So an adjudicator will look for several things here, in whatever the style of music:
1) a melodic line that is as smooth and flowing as possible, (no gaps, no broken lines, and no unwanted notes in between, when the position is changed for a large leap)
2) notes having the same emphasis (no unwanted accented notes; for example the tone quality of a blow and a draw note should be as close as possible to being identical)
3) correct holding of the instrument, - moving the instrument, not the head.
4) complete synchronisation of slide movement, position change and breath direction. This takes skill, and, if achieved, will be rewarded by high marks.
5) From a general musical point of view - the questions are: is it music? Does it flow? Does it have a sense of style? Does it have expression and dynamic variety? Is there a good tone?
6) The use of vibrato is an advanced technique - and can be done by diaphragmatic breathing, or by moving the hand over the air holes of the instrument. Vibrato enhances the playing, but choose when to use it, use it wisely and make sure it is appropriate to the style of music.
7) Playing at a fast tempo is much harder on a harmonica than on almost every other instrument, because of the way it must be played, i.e. breathing in and out! Irish jigs and reels require good dexterity. Skill in this area will be rewarded.
Solo Diatonic Melodic
This instrument is also ideally suited to folk tunes (see Steve Shaw’s notes and examples in the Harmonica World magazine, and listen to Brendan Power).
In addition to most of the points above (under solo chromatic) the adjudicator will award marks for advanced techniques such as tongue blocking to achieve clean single notes, and to achieve certain intervals or octaves
and therefore allow for the playing 2 or 3 notes at a time in harmony (note, I said “in harmony” - not random notes in parallel but specific notes that work in the context of the harmony that underlies the tune).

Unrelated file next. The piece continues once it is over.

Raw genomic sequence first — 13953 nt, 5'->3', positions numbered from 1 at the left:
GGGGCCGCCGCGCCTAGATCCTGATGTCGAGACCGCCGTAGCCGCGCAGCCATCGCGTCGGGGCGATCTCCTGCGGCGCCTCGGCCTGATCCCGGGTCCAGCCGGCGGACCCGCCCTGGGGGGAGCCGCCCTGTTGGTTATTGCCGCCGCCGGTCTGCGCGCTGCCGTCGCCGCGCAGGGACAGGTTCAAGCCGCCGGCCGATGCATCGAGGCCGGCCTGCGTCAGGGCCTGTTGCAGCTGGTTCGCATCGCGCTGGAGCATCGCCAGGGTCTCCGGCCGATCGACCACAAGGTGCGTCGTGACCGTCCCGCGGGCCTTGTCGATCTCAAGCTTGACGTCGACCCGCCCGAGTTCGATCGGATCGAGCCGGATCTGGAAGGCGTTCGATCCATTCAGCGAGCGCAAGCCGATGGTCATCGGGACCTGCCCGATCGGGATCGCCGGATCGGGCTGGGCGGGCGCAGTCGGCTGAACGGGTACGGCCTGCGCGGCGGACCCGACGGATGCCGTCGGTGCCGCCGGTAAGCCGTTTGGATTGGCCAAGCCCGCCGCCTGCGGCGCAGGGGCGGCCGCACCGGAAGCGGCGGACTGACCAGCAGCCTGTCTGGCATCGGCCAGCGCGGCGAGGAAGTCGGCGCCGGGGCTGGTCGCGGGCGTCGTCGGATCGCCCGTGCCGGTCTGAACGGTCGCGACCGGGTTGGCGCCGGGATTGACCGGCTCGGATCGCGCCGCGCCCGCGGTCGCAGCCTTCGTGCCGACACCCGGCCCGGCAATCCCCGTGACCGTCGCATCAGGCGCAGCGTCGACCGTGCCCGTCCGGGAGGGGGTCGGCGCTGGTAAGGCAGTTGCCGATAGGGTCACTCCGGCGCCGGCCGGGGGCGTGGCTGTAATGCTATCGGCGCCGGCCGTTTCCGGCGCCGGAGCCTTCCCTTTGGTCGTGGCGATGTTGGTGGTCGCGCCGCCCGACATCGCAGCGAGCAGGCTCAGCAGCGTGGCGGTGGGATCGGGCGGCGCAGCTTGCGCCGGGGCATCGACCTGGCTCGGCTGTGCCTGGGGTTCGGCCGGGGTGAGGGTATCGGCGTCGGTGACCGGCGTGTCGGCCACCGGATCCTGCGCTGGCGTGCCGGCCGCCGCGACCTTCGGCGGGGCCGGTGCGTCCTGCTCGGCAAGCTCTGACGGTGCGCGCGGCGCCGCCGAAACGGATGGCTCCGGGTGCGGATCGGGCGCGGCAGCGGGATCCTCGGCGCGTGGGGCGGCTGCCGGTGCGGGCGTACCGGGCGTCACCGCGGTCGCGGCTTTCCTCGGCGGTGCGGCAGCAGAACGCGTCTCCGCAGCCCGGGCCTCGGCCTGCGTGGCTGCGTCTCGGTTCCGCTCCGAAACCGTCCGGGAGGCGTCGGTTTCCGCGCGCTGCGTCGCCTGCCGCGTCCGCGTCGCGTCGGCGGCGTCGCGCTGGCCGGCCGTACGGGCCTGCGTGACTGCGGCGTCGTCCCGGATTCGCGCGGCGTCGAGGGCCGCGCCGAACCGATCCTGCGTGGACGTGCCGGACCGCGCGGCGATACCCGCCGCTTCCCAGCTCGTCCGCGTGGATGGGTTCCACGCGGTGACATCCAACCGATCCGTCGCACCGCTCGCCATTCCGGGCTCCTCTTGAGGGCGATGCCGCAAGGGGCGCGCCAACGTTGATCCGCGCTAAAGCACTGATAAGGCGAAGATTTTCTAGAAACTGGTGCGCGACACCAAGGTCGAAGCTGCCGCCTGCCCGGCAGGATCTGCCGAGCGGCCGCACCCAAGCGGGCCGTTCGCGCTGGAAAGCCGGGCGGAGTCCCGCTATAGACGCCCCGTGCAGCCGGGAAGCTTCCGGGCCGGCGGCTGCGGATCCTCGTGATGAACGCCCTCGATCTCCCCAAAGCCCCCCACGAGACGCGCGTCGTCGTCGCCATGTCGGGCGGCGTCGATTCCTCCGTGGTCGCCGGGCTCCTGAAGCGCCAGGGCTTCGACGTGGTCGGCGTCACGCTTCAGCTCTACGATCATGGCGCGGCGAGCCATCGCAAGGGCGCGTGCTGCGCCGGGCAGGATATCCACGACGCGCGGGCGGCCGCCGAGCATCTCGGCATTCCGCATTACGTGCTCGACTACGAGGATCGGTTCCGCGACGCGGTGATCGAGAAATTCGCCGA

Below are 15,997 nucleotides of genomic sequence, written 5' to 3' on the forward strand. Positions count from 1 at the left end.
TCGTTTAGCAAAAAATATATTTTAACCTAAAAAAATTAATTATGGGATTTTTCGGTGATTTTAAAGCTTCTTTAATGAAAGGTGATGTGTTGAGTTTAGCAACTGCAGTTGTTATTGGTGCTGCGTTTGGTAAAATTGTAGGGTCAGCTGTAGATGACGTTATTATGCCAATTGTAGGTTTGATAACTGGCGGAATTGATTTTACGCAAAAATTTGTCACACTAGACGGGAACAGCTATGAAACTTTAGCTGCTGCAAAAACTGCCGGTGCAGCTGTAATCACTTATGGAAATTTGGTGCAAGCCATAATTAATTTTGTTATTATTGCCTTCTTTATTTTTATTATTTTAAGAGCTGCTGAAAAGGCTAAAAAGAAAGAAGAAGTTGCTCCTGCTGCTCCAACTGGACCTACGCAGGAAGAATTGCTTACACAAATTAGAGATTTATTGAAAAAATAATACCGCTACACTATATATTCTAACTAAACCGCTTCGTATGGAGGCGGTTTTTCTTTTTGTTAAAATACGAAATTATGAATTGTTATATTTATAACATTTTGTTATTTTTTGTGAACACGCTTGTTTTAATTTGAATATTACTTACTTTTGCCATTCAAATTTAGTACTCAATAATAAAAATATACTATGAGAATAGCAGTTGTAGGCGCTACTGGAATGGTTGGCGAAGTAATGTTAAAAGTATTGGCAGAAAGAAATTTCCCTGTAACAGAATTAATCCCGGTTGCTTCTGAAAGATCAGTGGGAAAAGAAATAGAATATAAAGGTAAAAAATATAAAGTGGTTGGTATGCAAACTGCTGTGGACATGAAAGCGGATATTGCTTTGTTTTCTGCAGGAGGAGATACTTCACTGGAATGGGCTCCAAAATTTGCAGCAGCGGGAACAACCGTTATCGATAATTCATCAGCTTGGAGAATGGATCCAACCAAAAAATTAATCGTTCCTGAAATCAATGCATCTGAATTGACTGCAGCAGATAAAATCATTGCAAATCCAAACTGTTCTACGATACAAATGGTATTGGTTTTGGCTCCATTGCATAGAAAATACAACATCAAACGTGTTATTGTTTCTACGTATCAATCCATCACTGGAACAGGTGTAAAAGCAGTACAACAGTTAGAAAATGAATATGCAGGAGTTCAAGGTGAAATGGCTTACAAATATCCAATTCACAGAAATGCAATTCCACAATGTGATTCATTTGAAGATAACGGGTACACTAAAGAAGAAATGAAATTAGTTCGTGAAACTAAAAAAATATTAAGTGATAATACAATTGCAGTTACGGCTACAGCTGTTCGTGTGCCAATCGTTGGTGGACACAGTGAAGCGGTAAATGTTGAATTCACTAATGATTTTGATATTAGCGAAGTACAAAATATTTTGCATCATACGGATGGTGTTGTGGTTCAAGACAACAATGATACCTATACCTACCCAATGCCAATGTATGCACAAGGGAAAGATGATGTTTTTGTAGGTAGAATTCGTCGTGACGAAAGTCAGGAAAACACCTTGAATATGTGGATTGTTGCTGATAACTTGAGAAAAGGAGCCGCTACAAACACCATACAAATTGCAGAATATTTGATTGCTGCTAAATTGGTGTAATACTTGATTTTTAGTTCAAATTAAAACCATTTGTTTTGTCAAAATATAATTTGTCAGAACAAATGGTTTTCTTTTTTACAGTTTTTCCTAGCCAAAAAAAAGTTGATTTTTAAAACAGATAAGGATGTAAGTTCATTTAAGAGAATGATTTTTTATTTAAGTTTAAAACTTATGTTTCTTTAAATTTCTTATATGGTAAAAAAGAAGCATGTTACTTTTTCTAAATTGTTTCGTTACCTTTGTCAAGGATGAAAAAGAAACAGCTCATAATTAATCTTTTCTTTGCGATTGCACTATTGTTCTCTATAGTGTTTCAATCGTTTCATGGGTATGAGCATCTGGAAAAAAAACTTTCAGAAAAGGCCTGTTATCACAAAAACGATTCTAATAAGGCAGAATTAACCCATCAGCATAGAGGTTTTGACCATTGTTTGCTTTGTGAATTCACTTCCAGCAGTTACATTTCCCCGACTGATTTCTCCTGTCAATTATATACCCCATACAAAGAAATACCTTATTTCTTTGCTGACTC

Also, chromatic notes can be achieved by skilled players on the diatonic by careful changes in embouchure (mouth position) and any player achieving this will be awarded high marks.
Again, musical questions apply: is it in the correct style? Are the correct modes or scales being used? (or, putting it another way, is the correct instrument being used? (e.g using a C harp in second position to play a G blues/rock piece to give you the notes of the G pentatonic scale and blues scale)
Diatonic Blues and Rock
Here, there are opportunities for additional advanced techniques which will all be rewarded highly:
1) draw bending to give that authentic blues feel - the adjudicator will look for careful bending that stays within the parameters of the key or scale being used
(2) the playing of upper melody notes with chordal accompaniment in the lower octave. A skilled player can make one instrument sound like two by skilful interweaving of solo and chordal lines.
(3) if using a mic, good effects can be achieved by close mic technique. Distortion, wah wah (similar to the way in which a trumpeter uses his plunger or hand over the bell of the instrument) and other effects are all possible. Two years ago in Bristol one player played a Hendrix tune to great effect using distortion, in the style of the great guitarist, by getting up close to the mic.
(4) variety of tone can be created by varied breath pressure, growling, mouth position and changing the hand position in front of the instrument too.
Solo Jazz - any type of harmonica
As well as the skills and techniques outlined above, here we are looking for an understanding of the jazz style and hopefully some improvisation. Improvisations have to have an adherence to the chordal progressions(the“changes”)andmakemusical,harmonicandmelodicsenseinordertoachievethehighestmarks. A skilled improviser will make reference to the original tune (or “head”) in the improvisation and use and extend the notes of the chords to make a cohesive whole before returning to the “head”.
Overall, to sum up...
We look for good technique, tone quality, breath control to achieve melodic line, a sense of style, an individual quality to your playing (something that makes you unique or special) or your playing is seriously reminiscent or influenced by of one of the great harmonica players (Little Walter, Sonny Terry, Brendan Power, Toots Thielemans etc etc)